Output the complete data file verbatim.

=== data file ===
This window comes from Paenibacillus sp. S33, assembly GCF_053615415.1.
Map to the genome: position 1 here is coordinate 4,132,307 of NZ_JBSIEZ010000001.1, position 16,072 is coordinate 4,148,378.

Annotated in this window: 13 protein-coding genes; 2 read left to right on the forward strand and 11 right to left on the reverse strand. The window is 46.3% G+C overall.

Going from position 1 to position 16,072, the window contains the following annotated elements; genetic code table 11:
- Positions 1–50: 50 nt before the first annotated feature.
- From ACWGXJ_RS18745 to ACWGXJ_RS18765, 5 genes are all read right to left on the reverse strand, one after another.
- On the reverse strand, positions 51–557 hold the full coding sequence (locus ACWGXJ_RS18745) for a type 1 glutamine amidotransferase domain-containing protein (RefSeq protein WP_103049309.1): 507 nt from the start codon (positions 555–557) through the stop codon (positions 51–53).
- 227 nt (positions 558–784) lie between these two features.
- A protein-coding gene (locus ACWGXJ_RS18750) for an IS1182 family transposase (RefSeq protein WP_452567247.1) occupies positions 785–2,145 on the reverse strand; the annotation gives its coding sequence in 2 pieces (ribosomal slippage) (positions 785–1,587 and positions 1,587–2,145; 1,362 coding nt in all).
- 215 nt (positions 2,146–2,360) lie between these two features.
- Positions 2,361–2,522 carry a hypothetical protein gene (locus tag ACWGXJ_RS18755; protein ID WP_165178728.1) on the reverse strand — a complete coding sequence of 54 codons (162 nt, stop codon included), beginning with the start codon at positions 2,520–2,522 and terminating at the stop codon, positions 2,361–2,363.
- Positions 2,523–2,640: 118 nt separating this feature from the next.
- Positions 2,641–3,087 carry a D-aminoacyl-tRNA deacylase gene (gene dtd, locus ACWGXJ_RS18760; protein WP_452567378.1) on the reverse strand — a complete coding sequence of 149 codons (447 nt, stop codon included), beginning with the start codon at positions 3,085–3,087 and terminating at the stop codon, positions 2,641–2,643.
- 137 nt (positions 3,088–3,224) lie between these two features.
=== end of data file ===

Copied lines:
This window comes from Paenibacillus sp. S33, assembly GCF_053615415.1.
Map to the genome: position 1 here is coordinate 4,132,307 of NZ_JBSIEZ010000001.1, position 16,072 is coordinate 4,148,378.

Annotated in this window: 13 protein-coding genes; 2 read left to right on the forward strand and 11 right to left on the reverse strand. The window is 46.3% G+C overall.

Going from position 1 to position 16,072, the window contains the following annotated elements; genetic code table 11:
- Positions 1–50: 50 nt before the first annotated feature.
- From ACWGXJ_RS18745 to ACWGXJ_RS18765, 5 genes are all read right to left on the reverse strand, one after another.
- On the reverse strand, positions 51–557 hold the full coding sequence (locus ACWGXJ_RS18745) for a type 1 glutamine amidotransferase domain-containing protein (RefSeq protein WP_103049309.1): 507 nt from the start codon (positions 555–557) through the stop codon (positions 51–53).
- 227 nt (positions 558–784) lie between these two features.
- A protein-coding gene (locus ACWGXJ_RS18750) for an IS1182 family transposase (RefSeq protein WP_452567247.1) occupies positions 785–2,145 on the reverse strand; the annotation gives its coding sequence in 2 pieces (ribosomal slippage) (positions 785–1,587 and positions 1,587–2,145; 1,362 coding nt in all).
- 215 nt (positions 2,146–2,360) lie between these two features.
- Positions 2,361–2,522 carry a hypothetical protein gene (locus tag ACWGXJ_RS18755; protein ID WP_165178728.1) on the reverse strand — a complete coding sequence of 54 codons (162 nt, stop codon included), beginning with the start codon at positions 2,520–2,522 and terminating at the stop codon, positions 2,361–2,363.
- Positions 2,523–2,640: 118 nt separating this feature from the next.
- Positions 2,641–3,087 carry a D-aminoacyl-tRNA deacylase gene (gene dtd, locus ACWGXJ_RS18760; protein WP_452567378.1) on the reverse strand — a complete coding sequence of 149 codons (447 nt, stop codon included), beginning with the start codon at positions 3,085–3,087 and terminating at the stop codon, positions 2,641–2,643.
- 137 nt (positions 3,088–3,224) lie between these two features.